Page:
Spring break is a welcome break from lectures, midterms and assignments. Some students go home to see friends and family. Others use their spring break as an opportunity to take a vacation to some place warm and sunny.
No matter your destination, spring break is often used as time to party with other students and do crazy things. However, this could lead to you facing criminal charges. Here are some of the most frequent crimes committed during spring break.
Alcohol Use or Possession by a Minor (BP 25662)
Many crimes committed during spring break involve alcohol use among college students who are still too young to legally possess or use alcohol. Under California Business and Professional Code Section 25662, it is a misdemeanor for a person under the age of 21 to have an alcoholic beverage in their possession on any street, highway, or public place.1 If you are convicted, you face a $250 fine, and will likely have to serve between 24 and 32 hours of community service. This may seem like it is no big deal, but a conviction for this crime will also result in a one-year suspension of your driver’s license.2
Drug Possession (HS 11350)
Similar to the above, there are a number of arrests during spring break every year for possession of controlled substances, such as marijuana, cocaine, and ecstasy. However, unlike alcohol possession, there is no age after which it is legal for you to possess these drugs. Health and Safety Code Section 11350 makes the possession of these and other controlled substances a misdemeanor, and you could be sentenced to up to 364 days in county jail and a $1,000 fine if convicted.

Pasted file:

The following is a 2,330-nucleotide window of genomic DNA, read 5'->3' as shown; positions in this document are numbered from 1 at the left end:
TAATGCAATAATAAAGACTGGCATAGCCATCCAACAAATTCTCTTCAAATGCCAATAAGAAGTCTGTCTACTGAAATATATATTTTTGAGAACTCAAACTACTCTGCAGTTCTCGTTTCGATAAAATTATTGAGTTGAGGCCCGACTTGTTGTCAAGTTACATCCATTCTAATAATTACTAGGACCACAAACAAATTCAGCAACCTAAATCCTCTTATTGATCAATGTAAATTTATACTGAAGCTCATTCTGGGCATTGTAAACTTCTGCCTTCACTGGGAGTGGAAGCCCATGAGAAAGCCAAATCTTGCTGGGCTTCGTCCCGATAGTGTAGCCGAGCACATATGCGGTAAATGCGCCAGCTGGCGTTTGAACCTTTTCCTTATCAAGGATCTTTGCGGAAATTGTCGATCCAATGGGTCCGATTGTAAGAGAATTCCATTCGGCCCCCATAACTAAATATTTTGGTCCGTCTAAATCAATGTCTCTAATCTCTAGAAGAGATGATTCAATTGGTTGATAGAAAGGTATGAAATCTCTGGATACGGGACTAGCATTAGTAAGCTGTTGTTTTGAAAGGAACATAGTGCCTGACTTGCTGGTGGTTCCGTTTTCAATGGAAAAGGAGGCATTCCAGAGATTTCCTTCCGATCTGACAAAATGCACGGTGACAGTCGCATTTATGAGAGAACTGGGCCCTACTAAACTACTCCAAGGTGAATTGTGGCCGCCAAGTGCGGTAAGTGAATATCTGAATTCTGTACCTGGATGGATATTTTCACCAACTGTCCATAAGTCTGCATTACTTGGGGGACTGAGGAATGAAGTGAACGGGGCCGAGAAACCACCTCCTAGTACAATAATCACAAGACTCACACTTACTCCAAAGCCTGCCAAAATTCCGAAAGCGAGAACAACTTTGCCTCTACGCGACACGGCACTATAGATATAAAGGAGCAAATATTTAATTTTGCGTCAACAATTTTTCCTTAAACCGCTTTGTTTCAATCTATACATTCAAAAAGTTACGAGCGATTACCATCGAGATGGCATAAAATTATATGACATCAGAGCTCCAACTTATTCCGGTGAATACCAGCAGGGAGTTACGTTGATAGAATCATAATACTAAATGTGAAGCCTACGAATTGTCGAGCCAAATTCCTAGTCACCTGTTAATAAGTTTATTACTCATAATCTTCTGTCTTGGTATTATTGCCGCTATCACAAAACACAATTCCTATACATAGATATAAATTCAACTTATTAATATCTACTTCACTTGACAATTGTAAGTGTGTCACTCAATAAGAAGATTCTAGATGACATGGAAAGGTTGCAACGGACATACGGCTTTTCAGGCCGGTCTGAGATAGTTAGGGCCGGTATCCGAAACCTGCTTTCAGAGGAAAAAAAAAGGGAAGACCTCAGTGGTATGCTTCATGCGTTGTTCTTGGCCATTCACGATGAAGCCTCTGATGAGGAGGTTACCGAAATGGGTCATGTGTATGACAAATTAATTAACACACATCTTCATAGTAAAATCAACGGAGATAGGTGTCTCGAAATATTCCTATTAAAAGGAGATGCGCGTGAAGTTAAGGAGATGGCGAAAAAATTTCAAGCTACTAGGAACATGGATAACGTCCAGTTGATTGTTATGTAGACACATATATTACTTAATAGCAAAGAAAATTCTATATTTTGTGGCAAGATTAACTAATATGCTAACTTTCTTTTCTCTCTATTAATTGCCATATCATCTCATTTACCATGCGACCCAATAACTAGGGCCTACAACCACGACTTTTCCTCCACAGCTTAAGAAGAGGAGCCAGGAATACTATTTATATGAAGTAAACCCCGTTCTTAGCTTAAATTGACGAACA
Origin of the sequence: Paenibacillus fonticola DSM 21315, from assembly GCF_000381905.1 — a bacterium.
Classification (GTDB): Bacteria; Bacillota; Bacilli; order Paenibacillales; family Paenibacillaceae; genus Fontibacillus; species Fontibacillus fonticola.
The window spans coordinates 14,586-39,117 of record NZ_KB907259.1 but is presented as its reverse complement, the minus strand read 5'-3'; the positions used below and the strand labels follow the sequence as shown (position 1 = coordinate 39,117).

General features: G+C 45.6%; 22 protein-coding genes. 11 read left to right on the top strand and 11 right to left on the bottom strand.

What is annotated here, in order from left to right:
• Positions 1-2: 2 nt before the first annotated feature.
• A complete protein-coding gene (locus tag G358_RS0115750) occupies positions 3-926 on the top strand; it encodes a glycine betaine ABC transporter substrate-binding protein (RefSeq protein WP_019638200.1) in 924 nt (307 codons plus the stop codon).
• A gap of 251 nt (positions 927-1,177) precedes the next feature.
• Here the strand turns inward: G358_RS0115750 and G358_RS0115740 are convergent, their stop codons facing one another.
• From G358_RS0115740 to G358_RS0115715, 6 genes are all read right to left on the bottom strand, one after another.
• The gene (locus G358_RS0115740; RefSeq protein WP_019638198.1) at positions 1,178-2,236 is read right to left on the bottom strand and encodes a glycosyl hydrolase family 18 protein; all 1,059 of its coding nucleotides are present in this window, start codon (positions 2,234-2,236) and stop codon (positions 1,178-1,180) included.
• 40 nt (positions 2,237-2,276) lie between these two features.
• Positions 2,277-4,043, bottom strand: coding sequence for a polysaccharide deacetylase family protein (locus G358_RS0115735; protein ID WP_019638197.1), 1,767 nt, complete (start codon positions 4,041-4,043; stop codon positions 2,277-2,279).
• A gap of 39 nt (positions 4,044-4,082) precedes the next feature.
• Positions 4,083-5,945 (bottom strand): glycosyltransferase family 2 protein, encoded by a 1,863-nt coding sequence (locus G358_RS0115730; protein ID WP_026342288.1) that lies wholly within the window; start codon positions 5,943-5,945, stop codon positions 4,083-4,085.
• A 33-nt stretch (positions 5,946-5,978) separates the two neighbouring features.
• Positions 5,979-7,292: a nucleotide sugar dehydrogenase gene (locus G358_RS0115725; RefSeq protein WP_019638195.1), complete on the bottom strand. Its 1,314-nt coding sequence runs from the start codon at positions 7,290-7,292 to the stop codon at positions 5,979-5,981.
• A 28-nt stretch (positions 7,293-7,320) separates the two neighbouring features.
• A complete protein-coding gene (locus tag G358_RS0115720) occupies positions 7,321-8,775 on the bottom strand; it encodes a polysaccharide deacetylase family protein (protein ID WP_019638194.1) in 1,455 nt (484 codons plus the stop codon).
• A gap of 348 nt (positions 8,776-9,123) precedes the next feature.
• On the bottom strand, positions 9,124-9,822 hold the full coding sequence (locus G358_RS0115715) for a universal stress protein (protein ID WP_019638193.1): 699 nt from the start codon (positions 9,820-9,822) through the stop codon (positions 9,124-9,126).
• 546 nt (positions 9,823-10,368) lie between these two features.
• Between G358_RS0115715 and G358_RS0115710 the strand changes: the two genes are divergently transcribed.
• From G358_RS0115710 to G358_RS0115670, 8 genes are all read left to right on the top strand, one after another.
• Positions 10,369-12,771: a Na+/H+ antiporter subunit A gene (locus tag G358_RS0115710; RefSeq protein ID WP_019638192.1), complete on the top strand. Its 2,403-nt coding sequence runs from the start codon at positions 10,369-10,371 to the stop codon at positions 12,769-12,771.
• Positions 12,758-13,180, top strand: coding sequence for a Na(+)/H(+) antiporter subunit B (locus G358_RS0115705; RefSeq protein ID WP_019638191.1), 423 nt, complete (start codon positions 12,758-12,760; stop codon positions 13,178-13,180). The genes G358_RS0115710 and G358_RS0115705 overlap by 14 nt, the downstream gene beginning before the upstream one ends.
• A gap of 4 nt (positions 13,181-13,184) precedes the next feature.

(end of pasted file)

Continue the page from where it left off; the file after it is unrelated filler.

Driving Under the Influence (DUI)
DUI is an especially frequent crime during spring break because law enforcement increases the number of DUI checkpoints during times when they are aware that a large number of college students are partying. DUI can be charged as a misdemeanor or felony, depending on the circumstances of your case. For a misdemeanor, you face the following punishment:
- Informal probation for three to five years;
- A possible six-month sentence in county jail;
- A fine between $390 and $1,000 (which ends up being more than $2,000 when factoring in all costs and fees);
- Up to nine months of court-approved alcohol and/or drug education; and
- Up to ten months suspension of your driver’s license.
Drunk in Public (PC 647(f))
Many spring breakers are arrested for public intoxication. Under California Penal Code Section 647(f), it is unlawful for a person to be willfully under the influence of alcohol, drugs, or a controlled substance while in a public place, if that person is either unable to exercise care for his or her own safety or the safety of others; or if that person is interfering, obstructing, or preventing the free use of a street, sidewalk, or other public path. If you are charged with being drunk in public, you face six months in jail and a $1,000 fine.
Theft (PC 487)
Theft is common during spring break, primarily because victims often leave belongings such as wallets or purses in an unsecure place while partying. Theft is a wobbler offense, meaning it can be charged as a misdemeanor or a felony, depending on the value of the property involved. If you are charged with felony grand theft, you face up to three years in county jail.
Disturbing the Peace (PC 415)
Disorderly conduct is a broad category of acts that are prohibited because they are disruptive to an orderly society. These acts include disturbing the peace under California Penal Code Section 415. For example, if you get into a fight or challenge someone to a fight in public, you could face 90 days in county jail and a $400 fine under this law.